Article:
PRODS Dodo Hunziker, Urs Schnell
SCR Res Gehriger, Urs Schnell
CAM Laurent Stoop
ED Sylvia Seuboth-Radke
MUS Ivo Ubezio
PROD CO DokLab GmbH
Why is it that the Swiss company Nestlé—the biggest name in bottled water worldwide—doesn’t want to talk about its success (it’s "the wrong film at the wrong time," said a company spokesman)? When faced with this defensive stonewalling, journalist Res Gehriger and documentarian Urs Schnell went on a journey of exploration, researching the story in the US, Nigeria and Pakistan.
Nestlé currently controls more than 70 of the world’s bottled-water brands, among them Perrier, San Pellegrino and Vittel, and has annual sales of 10 billion Swiss francs. To sell water, you must own water. In the US, Gehriger and Schnell focus on the state of Maine where Nestlé has bought up the water rights to vast swathes of land and has fought to stifle protest from local activists. In Pakistan, Nestlé’s need to continue getting bottled water to market has resulted in drastically reduced groundwater levels—the result is village fountains oozing nothing but sludge. In Nigeria, the cost of a bottle of water for the poor residents of Lagos is almost too much to bear… For Gehriger and Schnell, the company’s suspect business practices and unsubstantiated claims of social responsibility soon turn a trickle of unsettling information into a flood.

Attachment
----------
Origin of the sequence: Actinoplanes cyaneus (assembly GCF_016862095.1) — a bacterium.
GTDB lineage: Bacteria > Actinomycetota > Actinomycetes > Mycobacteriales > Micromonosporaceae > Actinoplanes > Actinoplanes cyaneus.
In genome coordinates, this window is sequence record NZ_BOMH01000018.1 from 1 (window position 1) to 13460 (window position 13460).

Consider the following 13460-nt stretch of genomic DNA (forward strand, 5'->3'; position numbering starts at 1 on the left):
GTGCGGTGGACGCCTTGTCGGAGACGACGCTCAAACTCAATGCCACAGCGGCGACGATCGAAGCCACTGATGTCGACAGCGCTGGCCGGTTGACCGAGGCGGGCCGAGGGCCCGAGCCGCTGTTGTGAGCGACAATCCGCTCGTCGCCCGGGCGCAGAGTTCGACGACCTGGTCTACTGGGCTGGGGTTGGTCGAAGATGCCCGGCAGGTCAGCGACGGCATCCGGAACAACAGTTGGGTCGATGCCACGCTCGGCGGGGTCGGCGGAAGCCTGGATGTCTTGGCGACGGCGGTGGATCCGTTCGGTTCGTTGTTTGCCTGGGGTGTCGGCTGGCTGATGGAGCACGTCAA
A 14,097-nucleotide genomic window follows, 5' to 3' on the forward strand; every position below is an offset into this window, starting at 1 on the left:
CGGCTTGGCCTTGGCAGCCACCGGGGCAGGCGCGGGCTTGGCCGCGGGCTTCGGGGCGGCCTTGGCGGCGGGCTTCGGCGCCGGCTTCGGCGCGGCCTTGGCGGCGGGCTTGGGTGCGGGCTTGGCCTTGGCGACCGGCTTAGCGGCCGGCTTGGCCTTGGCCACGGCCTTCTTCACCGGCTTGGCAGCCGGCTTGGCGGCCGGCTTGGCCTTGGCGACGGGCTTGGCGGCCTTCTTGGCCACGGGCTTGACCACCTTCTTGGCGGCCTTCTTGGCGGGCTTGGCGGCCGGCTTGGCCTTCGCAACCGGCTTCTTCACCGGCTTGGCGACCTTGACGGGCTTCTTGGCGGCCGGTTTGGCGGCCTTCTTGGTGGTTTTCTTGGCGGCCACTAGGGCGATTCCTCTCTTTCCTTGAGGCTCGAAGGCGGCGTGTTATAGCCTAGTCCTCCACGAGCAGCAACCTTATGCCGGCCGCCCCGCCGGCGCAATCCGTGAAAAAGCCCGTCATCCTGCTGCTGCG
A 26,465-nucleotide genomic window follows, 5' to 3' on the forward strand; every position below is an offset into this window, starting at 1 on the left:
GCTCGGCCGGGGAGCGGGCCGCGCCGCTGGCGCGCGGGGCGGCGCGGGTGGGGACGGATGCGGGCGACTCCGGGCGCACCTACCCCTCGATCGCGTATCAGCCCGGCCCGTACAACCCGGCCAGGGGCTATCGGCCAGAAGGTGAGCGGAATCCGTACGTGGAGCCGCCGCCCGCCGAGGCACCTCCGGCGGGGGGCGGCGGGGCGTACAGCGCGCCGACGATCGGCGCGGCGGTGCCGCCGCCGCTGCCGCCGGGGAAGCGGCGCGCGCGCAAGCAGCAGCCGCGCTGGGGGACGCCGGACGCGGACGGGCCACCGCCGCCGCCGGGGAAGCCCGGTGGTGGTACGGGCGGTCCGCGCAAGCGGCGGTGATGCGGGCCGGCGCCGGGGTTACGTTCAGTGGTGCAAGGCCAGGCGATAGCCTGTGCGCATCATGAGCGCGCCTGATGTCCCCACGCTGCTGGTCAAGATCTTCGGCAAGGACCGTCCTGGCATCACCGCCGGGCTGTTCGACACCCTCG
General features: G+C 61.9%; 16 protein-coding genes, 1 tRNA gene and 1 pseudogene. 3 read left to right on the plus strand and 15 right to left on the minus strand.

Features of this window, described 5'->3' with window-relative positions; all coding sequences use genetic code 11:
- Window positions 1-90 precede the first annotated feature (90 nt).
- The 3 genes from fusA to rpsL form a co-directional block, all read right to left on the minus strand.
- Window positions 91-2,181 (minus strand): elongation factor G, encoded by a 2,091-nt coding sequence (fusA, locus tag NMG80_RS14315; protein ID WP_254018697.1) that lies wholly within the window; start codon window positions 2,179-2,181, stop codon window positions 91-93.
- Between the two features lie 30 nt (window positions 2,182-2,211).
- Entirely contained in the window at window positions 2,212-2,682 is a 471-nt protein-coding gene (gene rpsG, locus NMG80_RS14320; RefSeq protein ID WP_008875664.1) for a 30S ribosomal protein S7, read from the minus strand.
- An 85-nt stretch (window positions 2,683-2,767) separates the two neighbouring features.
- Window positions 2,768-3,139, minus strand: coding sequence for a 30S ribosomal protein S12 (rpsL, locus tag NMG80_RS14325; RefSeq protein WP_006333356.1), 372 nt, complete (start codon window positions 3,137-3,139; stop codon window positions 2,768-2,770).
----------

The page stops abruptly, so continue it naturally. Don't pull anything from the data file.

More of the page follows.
"Nestlé is a water hunter, a predator. They are looking for the last pure water in the world. The water crisis is perhaps the most urgent ecological and human threat of our time. And more children die every year of lack of water than HIV, traffic accidents and war combined."—Maude Barlow, former Senior Adviser on Water, United Nations